NAPLES, Fla. — Minjee Lee, the No. 2 money winner in the L.P.G.A. this season, follows men’s golf pretty closely because her younger brother, Min Woo, is a top amateur making his way into the pros. So, of course, Lee said recently, she would be interested in watching Tiger Woods and Phil Mickelson in their $9 million, winner-take-all exhibition on Friday.
“I think it’s going to be a great match,” she said.
Then someone mentioned $19.99, the cost for golf’s first foray into pay-per-view.
“I didn’t know that,” Lee said with a thin laugh. “Maybe I’ll just follow it on Twitter or something.”
In an HBO special last week that played like a 45-minute infomercial for the match, Woods said one of his objectives was “getting the next generation interested in the game.” He and Mickelson have hit that theme hard: Their showdown can expand the sport.
“This is a fantastic way to do it,” Woods said on HBO.
But by themselves, this pair of 40-somethings, who have a combined 19 major titles, can sell only nostalgia, if that. Their audience has already been hooked, riveted for years to the two biggest names in the game.
If Woods and Mickelson were serious about using Turner Sports’s multiple platforms to extend golf’s reach, they could have joined with L.P.G.A. players in a team event. The women’s and men’s tours have come together before in a prime-time exhibition. In 2001, under the lights outside Palm Springs, Woods and Annika Sorenstam defeated David Duval and Karrie Webb in 19 holes in an alternate-shot match.
The players wore microphones, but the exchanges were drier than the desert air.
That wouldn’t be the case today. The L.P.G.A.’s current players possess both the game and the gregariousness to sell themselves to a wider audience. All they’re missing is a stage big enough to accommodate their personalities.
Take Shanshan Feng, a former world No. 1 and the first player from China to join the L.P.G.A. Tour. You never know what she will say next. Her stories are almost as colorful as her outfits. She might talk about the popularity of her cow-pattern pants or about making an indelible first impression on China’s president, Xi Jinping, during a formal meet-and-greet for Olympians by telling him that he was handsome.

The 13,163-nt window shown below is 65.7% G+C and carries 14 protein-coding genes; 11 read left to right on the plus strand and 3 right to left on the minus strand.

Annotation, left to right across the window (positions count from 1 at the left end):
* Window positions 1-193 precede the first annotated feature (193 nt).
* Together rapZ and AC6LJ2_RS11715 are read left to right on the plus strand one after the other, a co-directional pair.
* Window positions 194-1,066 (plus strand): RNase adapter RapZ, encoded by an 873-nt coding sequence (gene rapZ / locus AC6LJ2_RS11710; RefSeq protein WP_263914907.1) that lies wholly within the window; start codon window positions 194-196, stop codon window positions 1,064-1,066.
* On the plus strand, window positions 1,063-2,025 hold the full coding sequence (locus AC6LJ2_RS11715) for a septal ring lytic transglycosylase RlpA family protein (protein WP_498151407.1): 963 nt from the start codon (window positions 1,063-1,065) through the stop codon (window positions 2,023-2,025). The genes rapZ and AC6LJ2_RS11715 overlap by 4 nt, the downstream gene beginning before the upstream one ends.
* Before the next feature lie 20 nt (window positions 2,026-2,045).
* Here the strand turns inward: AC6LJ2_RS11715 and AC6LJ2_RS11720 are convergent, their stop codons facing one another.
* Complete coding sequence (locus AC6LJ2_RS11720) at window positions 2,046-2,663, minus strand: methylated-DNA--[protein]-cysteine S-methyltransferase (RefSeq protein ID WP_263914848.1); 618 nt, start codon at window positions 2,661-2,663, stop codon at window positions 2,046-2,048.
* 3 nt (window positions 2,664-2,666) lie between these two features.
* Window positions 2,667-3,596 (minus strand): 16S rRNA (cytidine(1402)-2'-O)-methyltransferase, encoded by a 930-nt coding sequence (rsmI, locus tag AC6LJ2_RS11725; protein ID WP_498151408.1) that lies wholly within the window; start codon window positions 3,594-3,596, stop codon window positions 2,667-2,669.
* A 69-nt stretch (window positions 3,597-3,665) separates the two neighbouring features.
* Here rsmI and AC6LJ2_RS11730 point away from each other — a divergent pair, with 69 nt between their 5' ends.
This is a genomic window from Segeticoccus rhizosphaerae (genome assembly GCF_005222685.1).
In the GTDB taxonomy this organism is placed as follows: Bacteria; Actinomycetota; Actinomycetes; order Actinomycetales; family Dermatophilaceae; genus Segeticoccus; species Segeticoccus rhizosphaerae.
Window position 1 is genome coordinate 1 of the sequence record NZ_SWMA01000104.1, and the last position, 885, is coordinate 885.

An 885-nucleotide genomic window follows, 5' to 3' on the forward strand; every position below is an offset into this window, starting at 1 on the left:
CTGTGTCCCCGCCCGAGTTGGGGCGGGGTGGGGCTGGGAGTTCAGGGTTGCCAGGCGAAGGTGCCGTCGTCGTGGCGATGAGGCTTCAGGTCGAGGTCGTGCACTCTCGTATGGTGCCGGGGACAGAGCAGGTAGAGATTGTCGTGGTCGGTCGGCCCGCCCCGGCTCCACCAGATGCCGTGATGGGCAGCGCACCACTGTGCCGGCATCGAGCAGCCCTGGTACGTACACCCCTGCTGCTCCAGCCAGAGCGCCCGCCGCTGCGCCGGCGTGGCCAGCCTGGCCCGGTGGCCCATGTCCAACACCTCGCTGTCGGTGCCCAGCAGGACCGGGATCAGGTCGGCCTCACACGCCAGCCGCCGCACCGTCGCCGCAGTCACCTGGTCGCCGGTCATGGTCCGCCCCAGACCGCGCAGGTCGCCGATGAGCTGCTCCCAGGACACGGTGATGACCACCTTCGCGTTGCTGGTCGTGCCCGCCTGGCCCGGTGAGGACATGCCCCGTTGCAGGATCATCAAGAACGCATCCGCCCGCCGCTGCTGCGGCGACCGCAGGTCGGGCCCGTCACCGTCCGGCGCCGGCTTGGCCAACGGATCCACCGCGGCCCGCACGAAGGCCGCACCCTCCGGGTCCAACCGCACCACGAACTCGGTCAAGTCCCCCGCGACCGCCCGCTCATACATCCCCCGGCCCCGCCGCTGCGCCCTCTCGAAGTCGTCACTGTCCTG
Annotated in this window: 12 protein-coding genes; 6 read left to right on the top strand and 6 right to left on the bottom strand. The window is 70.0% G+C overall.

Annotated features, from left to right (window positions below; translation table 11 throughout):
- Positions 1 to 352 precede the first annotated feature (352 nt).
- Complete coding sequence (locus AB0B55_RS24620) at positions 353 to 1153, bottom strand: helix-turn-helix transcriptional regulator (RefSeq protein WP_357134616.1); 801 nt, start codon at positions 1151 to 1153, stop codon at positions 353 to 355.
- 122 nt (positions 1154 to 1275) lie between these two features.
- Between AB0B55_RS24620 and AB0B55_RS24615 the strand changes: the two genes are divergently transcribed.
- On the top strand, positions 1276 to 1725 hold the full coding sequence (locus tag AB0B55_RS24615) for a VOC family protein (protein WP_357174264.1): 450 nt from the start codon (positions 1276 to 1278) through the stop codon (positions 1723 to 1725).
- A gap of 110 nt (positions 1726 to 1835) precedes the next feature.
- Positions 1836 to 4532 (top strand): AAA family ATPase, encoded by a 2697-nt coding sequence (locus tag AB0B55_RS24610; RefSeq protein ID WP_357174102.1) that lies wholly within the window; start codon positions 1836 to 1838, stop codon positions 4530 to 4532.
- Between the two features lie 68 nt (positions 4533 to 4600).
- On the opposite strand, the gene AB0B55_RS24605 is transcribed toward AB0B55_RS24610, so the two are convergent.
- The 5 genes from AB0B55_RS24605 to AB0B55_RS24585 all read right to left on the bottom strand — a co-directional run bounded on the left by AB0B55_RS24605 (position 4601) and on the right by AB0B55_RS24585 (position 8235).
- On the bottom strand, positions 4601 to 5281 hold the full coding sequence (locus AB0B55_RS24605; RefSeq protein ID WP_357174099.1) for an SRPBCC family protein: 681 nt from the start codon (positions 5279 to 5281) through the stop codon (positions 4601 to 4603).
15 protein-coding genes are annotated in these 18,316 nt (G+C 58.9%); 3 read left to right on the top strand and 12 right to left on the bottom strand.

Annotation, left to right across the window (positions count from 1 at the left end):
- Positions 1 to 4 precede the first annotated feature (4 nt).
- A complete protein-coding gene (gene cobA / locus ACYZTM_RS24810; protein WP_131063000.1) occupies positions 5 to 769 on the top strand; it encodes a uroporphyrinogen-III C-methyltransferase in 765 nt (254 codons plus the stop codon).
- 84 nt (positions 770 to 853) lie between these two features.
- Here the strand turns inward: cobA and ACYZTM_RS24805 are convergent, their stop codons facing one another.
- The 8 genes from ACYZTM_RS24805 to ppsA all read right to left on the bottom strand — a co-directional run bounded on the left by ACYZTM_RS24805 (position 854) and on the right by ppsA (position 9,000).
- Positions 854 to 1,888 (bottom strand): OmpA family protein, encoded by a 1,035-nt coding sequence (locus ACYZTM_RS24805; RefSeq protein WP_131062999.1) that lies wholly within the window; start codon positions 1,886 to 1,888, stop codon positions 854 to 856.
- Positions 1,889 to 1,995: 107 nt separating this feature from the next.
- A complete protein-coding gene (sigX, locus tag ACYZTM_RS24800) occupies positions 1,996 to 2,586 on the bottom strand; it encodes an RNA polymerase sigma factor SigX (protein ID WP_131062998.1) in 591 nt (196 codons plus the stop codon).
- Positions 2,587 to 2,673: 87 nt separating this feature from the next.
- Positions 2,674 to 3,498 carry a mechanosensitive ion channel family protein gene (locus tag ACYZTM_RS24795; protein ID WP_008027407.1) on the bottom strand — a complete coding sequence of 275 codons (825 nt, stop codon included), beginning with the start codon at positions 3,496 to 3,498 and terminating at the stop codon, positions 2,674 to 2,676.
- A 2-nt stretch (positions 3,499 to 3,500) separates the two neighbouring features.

It conjures a smile just imagining Feng, 29, known to her friends as Jenny Money, and her cow pants teaming with Mickelson and his green alligator shoes. Whatever the outcome of the match, high-definition TV would be the winner. Feng, a 2016 Olympic bronze medalist, also has the potential to make a vast Chinese audience care about the outcome.
Unlike in tour events, Mickelson and Woods will wear microphones during the exhibition so viewers can hear them talking smack. If the HBO special was any indication, viewers should not expect Woods, whose resting state is guarded, to play Mickelson’s straight man in an on-course comedy routine. If it’s spirited banter the viewers want, there’s always Ernie Johnson and Charles Barkley in the broadcast booth.
Neither Mickelson nor Woods will be the most entertaining major winner in Las Vegas this week. That distinction belongs, hands down, to Danielle Kang, who lives in the city. In an interview this year with Golf World, Kang mentioned wanting to buy a tarantula. She grudgingly decided against it after none of her friends would agree to care for the pet while she was on the road.